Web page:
- Airlines operating in Nigeria have hinted that they may hike their fares following the increase in the price of aviation fuel
- The operators expressed concern about other factors, including foreign exchange volatility, and indicated that they might soon adjust their fares accordingly
- The development is in response to the surge in the price of aviation fuel, currently selling at N1,300 per litre
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Airline operators in Nigeria have indicated that they may be forced to adjust their fares upwards as the cost of aviation fuel surges above N1,300 per litre.
Obiora Okonkwo, the spokesman for local airlines, disclosed this recently and called for immediate government intervention to prevent the collapse of the aviation sector in Nigeria.
Forex problems, aviation fuel prices affecting operations
The airlines said that foreign exchange volatility and the surging price of aviation fuel, currently selling at N1,300 per litre, had disrupted the operational planning and stability of the sector.
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The move followed the unification of the different segments of the forex markets, causing the naira to fall sharply in the official and parallel markets.
The naira depreciated to over N1,500 per dollar in the black market and N1,474 in the official market recently.
Nigeria has struggled with prolonged dollar scarcity due to reduced oil production, which earns the country over 90% in foreign exchange.
The development has made it challenging for local airlines to raise enough Forex to run checks and maintain their fleets overseas.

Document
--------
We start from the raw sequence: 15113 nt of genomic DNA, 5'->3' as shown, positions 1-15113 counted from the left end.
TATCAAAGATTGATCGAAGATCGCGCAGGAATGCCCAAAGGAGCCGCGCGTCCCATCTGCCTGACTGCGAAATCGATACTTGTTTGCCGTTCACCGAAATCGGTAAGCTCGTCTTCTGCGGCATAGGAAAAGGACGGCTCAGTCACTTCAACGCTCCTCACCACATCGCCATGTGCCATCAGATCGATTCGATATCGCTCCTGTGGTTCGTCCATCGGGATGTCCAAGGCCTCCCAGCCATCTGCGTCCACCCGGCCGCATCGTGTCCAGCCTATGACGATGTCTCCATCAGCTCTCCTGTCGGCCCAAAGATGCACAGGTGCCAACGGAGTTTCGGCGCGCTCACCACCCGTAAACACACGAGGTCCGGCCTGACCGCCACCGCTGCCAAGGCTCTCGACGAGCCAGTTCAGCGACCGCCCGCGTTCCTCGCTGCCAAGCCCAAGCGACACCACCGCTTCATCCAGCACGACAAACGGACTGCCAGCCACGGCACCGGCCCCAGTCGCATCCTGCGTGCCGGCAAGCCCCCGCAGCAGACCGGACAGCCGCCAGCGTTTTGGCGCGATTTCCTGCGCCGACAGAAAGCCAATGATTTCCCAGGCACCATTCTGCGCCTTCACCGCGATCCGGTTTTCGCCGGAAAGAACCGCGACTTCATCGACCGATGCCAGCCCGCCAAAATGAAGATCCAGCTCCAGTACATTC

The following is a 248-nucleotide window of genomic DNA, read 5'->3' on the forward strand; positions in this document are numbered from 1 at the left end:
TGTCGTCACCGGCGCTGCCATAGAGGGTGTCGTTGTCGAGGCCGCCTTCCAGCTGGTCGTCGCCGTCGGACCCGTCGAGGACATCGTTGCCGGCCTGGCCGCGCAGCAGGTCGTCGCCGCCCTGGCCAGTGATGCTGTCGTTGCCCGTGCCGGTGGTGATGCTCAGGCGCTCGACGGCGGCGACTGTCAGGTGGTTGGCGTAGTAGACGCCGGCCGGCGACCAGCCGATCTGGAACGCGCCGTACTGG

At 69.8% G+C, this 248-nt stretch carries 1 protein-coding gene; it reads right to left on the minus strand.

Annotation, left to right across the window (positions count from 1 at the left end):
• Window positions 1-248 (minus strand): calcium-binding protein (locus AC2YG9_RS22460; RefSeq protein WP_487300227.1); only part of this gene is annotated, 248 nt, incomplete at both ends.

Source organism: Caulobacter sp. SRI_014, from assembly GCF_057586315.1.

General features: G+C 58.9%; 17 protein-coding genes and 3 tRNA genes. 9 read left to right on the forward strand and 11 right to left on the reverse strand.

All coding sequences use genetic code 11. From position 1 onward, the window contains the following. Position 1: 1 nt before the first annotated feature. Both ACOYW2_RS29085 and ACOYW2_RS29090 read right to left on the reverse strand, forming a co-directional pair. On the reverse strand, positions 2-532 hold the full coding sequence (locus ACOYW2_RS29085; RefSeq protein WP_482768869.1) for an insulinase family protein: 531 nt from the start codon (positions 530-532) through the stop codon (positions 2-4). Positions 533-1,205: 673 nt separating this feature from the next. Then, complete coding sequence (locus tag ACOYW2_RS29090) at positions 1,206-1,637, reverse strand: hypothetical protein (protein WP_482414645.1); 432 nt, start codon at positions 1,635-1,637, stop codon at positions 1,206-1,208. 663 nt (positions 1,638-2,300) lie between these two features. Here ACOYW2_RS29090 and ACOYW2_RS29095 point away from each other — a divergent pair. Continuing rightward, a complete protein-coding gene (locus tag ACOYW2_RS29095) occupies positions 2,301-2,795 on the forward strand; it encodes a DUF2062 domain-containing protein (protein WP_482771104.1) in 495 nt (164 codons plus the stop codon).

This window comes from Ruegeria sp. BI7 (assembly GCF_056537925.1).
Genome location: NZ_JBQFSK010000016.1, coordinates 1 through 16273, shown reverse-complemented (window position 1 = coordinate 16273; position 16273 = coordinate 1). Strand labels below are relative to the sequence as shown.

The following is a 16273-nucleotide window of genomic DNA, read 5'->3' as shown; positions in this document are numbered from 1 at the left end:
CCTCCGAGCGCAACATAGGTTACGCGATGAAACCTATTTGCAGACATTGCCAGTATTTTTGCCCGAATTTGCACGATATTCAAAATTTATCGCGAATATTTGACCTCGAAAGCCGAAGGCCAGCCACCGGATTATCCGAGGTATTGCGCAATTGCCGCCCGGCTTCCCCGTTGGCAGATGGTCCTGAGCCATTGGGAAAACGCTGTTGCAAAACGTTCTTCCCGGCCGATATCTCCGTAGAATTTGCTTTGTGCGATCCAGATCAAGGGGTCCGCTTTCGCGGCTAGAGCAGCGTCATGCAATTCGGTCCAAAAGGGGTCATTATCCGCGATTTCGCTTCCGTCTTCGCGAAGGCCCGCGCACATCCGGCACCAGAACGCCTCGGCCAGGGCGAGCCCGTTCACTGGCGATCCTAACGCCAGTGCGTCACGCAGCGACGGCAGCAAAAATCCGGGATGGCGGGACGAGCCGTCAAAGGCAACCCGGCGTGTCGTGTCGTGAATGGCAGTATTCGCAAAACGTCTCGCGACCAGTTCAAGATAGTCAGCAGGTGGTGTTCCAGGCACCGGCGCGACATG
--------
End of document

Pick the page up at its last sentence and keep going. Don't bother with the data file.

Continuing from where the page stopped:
The airline spokesman, Okonkwo, explained that the unforeseen rise in aviation fuel prices from N700 per litre and the rise in FX rates to N1,400 per dollar resulted in significant losses for local carriers.
Punch reports that passengers who purchased tickets in advance under previous rates are being airlifted based on the current costs, impacting the airlines’ losses in the revenue stream.
Businesses in Nigeria experiencing low returns
“We are making losses on factors that are beyond our control. We are not only faced with the problem of scarcity of dollars; even the aviation ecosystem is feeling the heat. Handling companies have increased the cost of their services, airports have increased their charges, and those that service the aircraft have also increased the cost. The monies for these payments come from the passengers who are already exhausted financially.”
He noted that many businesses in Nigeria are experiencing low returns, leading to a decline in the number of priced customers travelling during the peak and off-peak periods.
According to him, it is difficult for airlines to acquire new aircraft as owners have become sceptical of Nigeria’s risk.
The development comes after the airlines announced increases in airfares for the Xmas season, citing the high cost of operations and general inflation in Nigeria.
Another foreign airline commences operation in Nigeria
Legit.ng reported that Samuel Mogere, the acting Kenyan High Commissioner to Nigeria, has said that Kenyan Airways will begin daily flights to Nigeria as part of the plans to open up Kenya to the rest of the world.
The Kenyan envoy disclosed this at the Magical Kenya roadshow in Abuja on Wednesday, February 7, 2024.
Mogere said the new government in Kenya is set to unite Africa by ensuring that Nigerians travel seamlessly and daily to Kenya without hassles.
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